The Hermes spokesman asked about lessons learnt from previous remuneration plans. The LEAP plan approved in 2009 was replaced by the 2012 plan but there are still legacy awards from the 2009 plan running. This year’s big payout arises from the 2011 to 2015 award which paid out £62million. The share price went from £6 to £16 plus there were dividends. Next year the 2012 to 2016 award will vest and the likely total pay for Sir Martin is £30 to £40 million, which is my estimate. Sir John Hood, Rem Com chair, said that they had learnt this plan was too much and they replaced it with a less generous plan (still too generous in my view as the award level is a max of £10 million of shares, so if they double over 5 years it could pay out £20million –still far too much in my view). Sir John said the other lesson learnt was about probabilities of outcomes. They had not anticipated their success or how much it might pay out (I think they must have been told this but had not listened!). He also said there were a plurality of views given by shareholders, so it was not easy to come up with a plan which satisfied everyone.
Standard Life spokesman Euan Stirling spoke about succession, the potential dominance of Sir Martin of the Board and about his pay levels. They had voted against the remuneration report. They thought the 15 times salary potential rewards if all performance targets are hit was too high. (n.b. They had understated this as they had not considered the potential increase of the share price, which will probably be correlated with KPI success!).
Deborah Gilshan of Railpen spoke saying she strongly supported Standard Life’s comments. In her view remuneration at these levels is a reputational risk for the company and she had not supported the 2013 LTIP with its 10x salary award for Sir Martin.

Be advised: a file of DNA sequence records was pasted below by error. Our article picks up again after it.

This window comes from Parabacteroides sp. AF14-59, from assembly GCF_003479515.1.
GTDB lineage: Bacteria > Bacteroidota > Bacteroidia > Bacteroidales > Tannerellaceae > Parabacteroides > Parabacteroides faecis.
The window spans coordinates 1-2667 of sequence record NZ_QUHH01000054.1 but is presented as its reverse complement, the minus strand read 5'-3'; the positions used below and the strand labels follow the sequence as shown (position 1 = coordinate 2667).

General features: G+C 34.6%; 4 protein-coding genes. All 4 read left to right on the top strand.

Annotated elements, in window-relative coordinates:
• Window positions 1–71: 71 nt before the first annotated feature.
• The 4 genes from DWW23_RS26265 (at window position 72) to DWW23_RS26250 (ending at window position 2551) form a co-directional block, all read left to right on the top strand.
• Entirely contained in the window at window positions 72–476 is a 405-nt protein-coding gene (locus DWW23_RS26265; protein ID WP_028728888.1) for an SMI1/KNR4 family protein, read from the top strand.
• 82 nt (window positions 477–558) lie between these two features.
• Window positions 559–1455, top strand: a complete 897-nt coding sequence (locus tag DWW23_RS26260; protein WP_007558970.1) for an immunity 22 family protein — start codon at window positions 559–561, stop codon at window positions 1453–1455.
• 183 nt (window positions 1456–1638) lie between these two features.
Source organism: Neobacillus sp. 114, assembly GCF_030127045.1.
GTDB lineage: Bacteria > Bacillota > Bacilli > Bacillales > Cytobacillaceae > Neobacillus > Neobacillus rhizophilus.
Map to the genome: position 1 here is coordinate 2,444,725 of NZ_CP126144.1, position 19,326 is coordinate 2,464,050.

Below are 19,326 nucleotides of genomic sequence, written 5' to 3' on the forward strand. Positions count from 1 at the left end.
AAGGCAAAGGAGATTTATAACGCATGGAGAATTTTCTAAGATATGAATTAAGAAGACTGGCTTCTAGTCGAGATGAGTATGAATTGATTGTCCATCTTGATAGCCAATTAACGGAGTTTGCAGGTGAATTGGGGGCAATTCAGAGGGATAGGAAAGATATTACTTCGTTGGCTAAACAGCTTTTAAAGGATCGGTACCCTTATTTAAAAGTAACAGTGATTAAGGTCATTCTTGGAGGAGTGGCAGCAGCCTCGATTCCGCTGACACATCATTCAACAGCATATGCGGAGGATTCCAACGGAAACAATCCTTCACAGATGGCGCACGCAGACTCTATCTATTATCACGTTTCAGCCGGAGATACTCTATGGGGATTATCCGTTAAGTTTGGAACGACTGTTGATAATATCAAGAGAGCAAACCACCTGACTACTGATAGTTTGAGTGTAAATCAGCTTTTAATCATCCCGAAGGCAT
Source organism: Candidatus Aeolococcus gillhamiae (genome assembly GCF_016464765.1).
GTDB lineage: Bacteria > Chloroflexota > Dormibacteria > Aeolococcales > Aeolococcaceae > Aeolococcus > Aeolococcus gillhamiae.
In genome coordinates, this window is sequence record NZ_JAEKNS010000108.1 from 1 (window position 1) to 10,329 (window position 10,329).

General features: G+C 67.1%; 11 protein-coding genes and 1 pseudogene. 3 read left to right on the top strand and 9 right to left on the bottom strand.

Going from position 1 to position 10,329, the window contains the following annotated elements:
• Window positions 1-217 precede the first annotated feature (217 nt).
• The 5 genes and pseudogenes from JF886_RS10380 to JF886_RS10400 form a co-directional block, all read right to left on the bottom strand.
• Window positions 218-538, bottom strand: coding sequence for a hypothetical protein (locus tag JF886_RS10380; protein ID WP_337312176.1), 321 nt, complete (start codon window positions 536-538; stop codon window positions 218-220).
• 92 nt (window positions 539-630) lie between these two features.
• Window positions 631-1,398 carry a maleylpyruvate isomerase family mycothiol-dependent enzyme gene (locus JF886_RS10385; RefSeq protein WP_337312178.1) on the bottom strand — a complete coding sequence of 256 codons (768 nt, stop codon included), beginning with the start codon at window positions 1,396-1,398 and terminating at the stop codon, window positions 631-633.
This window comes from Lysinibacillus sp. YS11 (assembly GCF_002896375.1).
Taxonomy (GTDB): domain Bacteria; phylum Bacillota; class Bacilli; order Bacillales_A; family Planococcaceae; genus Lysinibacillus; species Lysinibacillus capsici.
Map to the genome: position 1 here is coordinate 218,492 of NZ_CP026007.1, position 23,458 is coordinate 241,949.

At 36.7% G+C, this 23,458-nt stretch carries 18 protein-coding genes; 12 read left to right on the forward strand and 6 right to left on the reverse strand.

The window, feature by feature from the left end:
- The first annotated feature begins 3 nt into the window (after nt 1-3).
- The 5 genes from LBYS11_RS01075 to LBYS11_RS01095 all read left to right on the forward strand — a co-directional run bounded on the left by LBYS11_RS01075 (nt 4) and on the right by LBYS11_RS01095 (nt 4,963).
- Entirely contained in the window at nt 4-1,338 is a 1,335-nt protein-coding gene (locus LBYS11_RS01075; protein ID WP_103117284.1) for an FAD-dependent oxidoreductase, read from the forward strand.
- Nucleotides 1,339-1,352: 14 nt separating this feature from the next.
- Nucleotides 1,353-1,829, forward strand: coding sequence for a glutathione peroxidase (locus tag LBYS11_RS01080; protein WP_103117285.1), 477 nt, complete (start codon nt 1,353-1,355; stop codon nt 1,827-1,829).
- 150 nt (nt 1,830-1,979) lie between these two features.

I asked a question about remuneration saying it was too high and repeated some of the points made in our press release. “Why when Sir Martin owns £700 million of WPP shares (including shares from vested share incentive schemes) plus his unvested 1.8 million share awards (which would be worth £78 million at today’s share price if they all vested) does he need to be given any more incentives? I don’t think it will make him work any harder?” The Chairman noted my points and said the Remuneration Committee Chair had already explained why they had done what they did.
Another shareholder asked about share buy backs and acquisitions and was concerned about the level of debt. The CFO replied that financial theory suggests a level of borrowings and they aim at a range of 1.5 to 2 x EBITDA (currently 1.8). Buy backs in the past were in the 1 to 2% p.a. range but last year were 2 to 3%, but less this year as they had done quote a lot of acquisitions. Over the last 10 years buy backs had added 1 to 2% p.a. to EPS and acquisitions had added 2 to 3% p.a. to turnover.
A number of shareholders noted how well the company had performed and said they were not concerned about the level of the rewards to Sir Martin.
33.45% of votes were against the remuneration report and 8.36% against Sir John Hood the Rem Com Chair. All the other resolutions were passed with large majorities.